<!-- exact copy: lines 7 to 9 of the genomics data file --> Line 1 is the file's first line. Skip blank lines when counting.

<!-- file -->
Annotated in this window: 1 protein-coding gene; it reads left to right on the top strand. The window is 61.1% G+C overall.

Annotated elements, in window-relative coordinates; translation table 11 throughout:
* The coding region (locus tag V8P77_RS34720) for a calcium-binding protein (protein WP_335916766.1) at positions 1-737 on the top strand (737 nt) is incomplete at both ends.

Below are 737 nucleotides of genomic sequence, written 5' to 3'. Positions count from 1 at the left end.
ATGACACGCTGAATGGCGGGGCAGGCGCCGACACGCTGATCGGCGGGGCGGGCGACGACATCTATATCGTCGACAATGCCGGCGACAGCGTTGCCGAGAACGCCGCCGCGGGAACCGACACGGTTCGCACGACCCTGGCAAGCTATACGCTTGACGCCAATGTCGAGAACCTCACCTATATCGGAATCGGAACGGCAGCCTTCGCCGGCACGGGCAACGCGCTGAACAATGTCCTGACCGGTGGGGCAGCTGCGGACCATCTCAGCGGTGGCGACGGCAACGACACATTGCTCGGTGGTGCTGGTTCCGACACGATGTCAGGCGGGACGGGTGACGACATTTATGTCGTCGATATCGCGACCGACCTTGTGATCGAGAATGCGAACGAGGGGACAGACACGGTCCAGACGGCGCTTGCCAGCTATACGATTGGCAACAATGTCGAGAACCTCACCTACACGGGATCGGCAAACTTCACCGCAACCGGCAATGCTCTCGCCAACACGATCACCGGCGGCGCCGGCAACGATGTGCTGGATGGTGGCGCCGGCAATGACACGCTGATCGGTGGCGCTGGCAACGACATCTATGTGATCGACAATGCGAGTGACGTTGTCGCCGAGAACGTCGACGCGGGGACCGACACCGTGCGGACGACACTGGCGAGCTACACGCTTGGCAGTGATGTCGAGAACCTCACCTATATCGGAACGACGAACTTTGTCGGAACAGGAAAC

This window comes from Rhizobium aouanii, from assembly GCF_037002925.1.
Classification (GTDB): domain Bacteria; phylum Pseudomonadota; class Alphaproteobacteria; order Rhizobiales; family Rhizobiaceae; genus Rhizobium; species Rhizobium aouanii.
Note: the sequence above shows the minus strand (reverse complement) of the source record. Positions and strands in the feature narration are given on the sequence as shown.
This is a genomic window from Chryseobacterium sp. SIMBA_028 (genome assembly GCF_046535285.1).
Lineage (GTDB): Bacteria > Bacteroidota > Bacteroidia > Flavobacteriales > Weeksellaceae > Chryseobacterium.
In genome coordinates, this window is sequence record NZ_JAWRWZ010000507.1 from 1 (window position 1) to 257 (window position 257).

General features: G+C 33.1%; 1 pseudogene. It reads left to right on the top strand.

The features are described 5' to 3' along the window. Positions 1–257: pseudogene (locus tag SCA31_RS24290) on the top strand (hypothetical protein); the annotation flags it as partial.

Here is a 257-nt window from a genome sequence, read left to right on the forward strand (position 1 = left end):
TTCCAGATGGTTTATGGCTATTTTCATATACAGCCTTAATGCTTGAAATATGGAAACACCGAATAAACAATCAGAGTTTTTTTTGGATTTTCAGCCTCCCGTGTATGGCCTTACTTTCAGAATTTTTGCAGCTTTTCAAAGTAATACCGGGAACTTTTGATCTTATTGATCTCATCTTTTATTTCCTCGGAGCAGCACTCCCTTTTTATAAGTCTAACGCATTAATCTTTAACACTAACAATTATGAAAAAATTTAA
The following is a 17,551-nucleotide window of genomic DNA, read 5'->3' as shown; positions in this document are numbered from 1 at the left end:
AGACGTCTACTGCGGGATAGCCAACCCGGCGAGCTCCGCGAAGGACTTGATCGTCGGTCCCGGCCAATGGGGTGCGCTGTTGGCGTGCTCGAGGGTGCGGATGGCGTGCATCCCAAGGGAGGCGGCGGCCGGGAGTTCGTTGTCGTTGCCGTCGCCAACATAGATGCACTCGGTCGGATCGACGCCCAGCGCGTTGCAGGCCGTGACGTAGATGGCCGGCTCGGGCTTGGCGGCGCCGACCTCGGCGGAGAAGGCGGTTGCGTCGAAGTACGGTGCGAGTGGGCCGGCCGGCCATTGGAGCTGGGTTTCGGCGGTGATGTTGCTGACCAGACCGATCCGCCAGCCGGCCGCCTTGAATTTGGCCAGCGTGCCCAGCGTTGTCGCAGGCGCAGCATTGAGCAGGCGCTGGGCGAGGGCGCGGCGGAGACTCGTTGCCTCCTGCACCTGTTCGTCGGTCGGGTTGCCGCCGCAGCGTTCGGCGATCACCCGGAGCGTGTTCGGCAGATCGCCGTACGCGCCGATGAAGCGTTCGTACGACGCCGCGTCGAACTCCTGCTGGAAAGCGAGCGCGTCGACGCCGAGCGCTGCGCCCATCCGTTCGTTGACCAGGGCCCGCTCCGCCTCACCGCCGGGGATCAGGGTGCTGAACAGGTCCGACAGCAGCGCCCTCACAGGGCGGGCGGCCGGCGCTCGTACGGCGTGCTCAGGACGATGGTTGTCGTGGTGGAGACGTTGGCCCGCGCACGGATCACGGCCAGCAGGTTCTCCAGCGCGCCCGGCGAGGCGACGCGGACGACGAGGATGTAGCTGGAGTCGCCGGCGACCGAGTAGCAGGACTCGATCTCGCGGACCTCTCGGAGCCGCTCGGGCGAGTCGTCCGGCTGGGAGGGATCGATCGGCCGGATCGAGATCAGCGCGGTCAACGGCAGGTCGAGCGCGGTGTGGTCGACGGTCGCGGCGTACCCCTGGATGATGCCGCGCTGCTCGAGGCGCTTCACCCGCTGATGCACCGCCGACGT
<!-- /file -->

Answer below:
Classification (GTDB): domain Bacteria; phylum Pseudomonadota; class Alphaproteobacteria; order Rhizobiales; family Rhizobiaceae; genus Rhizobium; species Rhizobium aouanii.
Note: the sequence above shows the minus strand (reverse complement) of the source record. Positions and strands in the feature narration are given on the sequence as shown.
This is a genomic window from Chryseobacterium sp. SIMBA_028 (genome assembly GCF_046535285.1).